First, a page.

Everything about thirty-five-year-old Stone Acres hardware store owner Frank McCord is old-fashioned -- from his bow tie and overalls to the way he happily makes house calls. He dreams of lasting romance, true love, and marriage.
Frank’s ancestors have run the store and been mainstays in the small California town for over a century. While genial Frank upholds tradition and earns the respect of friends and neighbors, he fears he’s too dull and old to attract a husband. Maybe it’s time to break out of his mold.
Then handsome thirty-six-year-old electronic games designer Christopher Darling and his fifteen-year-old son, Henry, come into his life. Christopher has everything Frank could want in a potential partner: charm, kindness, and compatibility. Also, he’s a terrific father to Henry.
When their Stone Acres home turns out to be uninhabitable, Frank offers the Darlings temporary lodging in his ancestral farmhouse, where he and his tenant Emil reside. Since Emil thinks Frank is his, sparks fly.
Suddenly, Frank’s monotonous life promises to explode with love and change him forever.
“Frank, is there a problem? If you can’t go to lunch today, we can make it another time.”
I turned to him with my mouth hanging open. He’d rescued me. Incredible. I didn’t even know the guy, and he’d thrown me the proverbial lifeline. Christopher was looking at me like he expected an answer. I shook myself.
“What? Oh, yes, it’s time to eat. Hold on. I’ll be there in a second.” Then I turned back to Emil. “Christopher, I’m not sure if you’ve met Emil. Emil’s my tenant.”
Emil’s eyes turned to slits -- now like a cat rather than a doe -- as he watched Christopher walk toward us.
I was a little surprised Emil wasn’t panting over Christopher, since he embodied the kind of beauty Emil drooled over in men’s fashion magazines, usually with a comment about how I’d never look like any of them. Then I remembered how Emil hated children, especially teenagers. Maybe the sight of Henry, who’d followed his father into the back room, had soured Emil on Christopher’s handsomeness.
“You didn’t tell me you had a date.” Emil smiled a lips-over-teeth grimace and shook hands with Christopher.
“Did you forget about me, Frank?” Christopher teased, and I grinned back at him in surprise.
“I’ve had a lot on my mind today.” Talk about understatements. The pull between us, however, was loud and strong.
I hustled Emil out the door, past a smirking Riley. I assured Emil he’d be able to find a ride with one of his friends. Over Riley’s quick cough, I even suggested Emil might want to go talk to Gus over at the Old Town garage and see if Emil’s Camry was fixed yet. I suspected Emil didn’t have enough -- or wouldn’t spare enough -- money to get it out of hock and found it cheaper to ride to work and back with me. I was tired of being his chauffeur, and Emil knew it.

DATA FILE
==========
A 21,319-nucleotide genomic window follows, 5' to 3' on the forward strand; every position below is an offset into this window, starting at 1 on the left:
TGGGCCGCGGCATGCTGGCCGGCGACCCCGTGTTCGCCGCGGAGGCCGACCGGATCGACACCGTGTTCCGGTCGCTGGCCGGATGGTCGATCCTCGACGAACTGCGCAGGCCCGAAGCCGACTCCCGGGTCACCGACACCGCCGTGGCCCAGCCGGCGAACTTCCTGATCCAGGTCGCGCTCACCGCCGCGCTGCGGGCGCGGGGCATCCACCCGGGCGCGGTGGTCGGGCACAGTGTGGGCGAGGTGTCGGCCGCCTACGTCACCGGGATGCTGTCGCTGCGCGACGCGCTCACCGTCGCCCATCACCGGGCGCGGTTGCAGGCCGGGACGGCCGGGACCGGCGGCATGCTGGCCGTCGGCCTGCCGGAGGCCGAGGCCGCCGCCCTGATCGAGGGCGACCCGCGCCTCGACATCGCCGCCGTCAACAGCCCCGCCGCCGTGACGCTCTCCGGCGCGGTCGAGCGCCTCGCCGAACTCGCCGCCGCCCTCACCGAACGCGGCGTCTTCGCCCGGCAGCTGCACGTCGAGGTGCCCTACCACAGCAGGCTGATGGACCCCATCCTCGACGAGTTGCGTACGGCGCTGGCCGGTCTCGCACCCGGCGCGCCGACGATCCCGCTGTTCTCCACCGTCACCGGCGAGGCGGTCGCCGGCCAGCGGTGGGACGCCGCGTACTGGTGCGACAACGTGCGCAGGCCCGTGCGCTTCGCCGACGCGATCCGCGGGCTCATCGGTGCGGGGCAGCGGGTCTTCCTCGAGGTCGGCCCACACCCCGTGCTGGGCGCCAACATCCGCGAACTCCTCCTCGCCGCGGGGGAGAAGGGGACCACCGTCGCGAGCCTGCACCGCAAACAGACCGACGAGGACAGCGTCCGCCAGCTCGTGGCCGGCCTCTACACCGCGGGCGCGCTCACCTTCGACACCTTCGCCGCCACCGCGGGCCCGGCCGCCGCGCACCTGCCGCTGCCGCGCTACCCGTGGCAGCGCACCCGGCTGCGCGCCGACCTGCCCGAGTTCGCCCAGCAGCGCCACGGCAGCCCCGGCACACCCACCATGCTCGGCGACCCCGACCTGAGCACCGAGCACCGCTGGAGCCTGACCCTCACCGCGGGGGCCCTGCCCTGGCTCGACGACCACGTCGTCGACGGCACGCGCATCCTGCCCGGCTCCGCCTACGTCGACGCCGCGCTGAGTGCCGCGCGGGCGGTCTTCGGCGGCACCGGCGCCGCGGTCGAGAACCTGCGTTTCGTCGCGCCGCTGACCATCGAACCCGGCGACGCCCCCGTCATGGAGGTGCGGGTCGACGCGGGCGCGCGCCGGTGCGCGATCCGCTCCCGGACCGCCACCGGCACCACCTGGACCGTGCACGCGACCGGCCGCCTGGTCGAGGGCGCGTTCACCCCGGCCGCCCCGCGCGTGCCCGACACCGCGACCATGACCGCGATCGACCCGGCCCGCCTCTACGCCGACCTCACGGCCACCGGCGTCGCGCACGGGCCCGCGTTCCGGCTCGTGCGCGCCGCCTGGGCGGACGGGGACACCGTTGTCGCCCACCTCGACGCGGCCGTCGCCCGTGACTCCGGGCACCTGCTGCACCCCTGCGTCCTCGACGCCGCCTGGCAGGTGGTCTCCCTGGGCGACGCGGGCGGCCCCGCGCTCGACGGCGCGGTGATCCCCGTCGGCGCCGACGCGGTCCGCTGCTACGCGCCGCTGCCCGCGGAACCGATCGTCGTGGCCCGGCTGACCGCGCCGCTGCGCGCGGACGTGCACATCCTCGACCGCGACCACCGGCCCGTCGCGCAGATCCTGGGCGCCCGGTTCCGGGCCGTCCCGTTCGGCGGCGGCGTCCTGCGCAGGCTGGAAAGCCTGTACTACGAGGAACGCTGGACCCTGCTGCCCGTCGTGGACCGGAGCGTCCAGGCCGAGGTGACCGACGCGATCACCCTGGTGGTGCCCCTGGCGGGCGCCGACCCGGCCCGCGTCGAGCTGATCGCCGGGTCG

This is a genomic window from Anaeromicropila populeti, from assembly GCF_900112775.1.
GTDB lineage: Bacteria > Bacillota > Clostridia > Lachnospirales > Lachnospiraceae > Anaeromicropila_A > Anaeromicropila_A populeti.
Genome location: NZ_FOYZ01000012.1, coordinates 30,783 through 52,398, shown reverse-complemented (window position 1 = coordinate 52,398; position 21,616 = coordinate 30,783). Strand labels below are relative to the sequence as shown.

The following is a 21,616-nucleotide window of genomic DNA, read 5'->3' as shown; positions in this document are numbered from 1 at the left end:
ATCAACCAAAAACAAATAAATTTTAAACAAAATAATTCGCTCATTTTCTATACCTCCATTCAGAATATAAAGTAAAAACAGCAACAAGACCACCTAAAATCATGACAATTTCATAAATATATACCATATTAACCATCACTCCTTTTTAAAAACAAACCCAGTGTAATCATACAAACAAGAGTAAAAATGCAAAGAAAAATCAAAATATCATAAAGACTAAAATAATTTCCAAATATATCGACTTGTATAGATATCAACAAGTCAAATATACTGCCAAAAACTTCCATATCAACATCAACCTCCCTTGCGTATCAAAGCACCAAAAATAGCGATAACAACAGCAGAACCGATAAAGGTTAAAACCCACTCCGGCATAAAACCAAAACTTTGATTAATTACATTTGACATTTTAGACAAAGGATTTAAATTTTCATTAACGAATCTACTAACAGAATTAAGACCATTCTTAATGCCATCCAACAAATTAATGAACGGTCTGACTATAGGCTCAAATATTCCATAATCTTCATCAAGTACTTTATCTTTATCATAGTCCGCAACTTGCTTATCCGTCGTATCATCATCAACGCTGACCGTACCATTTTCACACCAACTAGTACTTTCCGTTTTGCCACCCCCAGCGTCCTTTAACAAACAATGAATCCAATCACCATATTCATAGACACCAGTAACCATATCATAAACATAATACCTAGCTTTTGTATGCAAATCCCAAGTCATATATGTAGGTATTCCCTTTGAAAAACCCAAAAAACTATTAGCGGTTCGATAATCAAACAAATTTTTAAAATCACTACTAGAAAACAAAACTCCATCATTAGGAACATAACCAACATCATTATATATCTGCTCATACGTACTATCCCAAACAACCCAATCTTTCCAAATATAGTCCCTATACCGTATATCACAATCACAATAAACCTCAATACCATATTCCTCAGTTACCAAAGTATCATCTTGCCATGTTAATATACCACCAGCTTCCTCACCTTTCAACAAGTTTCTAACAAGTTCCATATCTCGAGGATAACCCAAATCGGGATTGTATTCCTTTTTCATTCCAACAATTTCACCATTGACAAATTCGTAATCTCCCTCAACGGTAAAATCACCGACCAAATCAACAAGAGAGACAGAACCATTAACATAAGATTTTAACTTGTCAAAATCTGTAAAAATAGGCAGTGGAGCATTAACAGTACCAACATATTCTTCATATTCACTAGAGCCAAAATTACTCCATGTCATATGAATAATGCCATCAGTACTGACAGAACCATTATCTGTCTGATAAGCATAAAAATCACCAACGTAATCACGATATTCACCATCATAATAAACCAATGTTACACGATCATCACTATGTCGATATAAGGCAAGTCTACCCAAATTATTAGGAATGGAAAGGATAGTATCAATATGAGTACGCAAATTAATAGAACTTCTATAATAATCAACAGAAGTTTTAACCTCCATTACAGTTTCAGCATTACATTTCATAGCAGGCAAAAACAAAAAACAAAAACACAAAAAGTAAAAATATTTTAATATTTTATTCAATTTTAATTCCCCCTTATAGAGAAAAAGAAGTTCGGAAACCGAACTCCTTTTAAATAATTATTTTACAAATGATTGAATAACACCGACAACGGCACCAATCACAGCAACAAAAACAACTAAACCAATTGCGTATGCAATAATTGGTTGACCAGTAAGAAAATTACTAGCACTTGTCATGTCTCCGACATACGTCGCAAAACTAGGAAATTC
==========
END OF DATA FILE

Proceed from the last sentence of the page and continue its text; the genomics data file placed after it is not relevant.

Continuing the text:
He left, grumbling and unhappy.
“Good riddance. You should evict him. That one’s up to no good.” Riley’s mumble made me shake my head.
I didn’t wish Emil ill while he was trying to get himself together. I just wanted him to be less needy and clingy around me.
As I shut the door behind him, I held back a sigh of relief and looked at the time. I had a little over an hour to eat and get back to the store.
When I glanced at Christopher and Henry, they were staring at me. Christopher had concern written all over his face, but Henry seemed like a normal fifteen-year-old.
“I’m hungry. Where are we going?” Henry might have picked up on the discord around him, but he wasn’t going to let a little uneasiness keep him from food.
I was buoyed by his cheerfulness.
We ended up at the newly refurbished Limelight Diner, once a bar and now a breakfast and lunch place. We found a table for three in the back corner where we wouldn’t be jostled by the steady stream of people buying takeout sandwiches and chips.
I noticed a few unfamiliar faces among the folks standing in line to order and realized the summer onslaught might already have begun. I had to get myself and the store ready ASAP.
After Henry got up to retrieve our order and bring it to the table, I leaned in toward Christopher.
“Thanks for the invitation to lunch.” It was awkward, but I didn’t want him to think I wasn’t grateful for what he’d done.
“Anything I can do to help. You’re a kind man, and sometimes kindness gets taken advantage of.”
How right he was. Still, I appreciated his stepping in. As I let his words settle, he blushed.
“Look, Frank, I might have a problem, and I’d appreciate it if you’ve got a minute after Henry’s test to check it out. I need some advice. Some house advice.” He looked both concerned and worried. “Oh no, and now I’m coming across as taking advantage.”
“Not really. I’ll be happy to help.” After the way he’d saved me from being hounded to death by Emil, giving Christopher a few minutes later this afternoon wouldn’t be a hardship. Besides, it gave me more time to ogle him.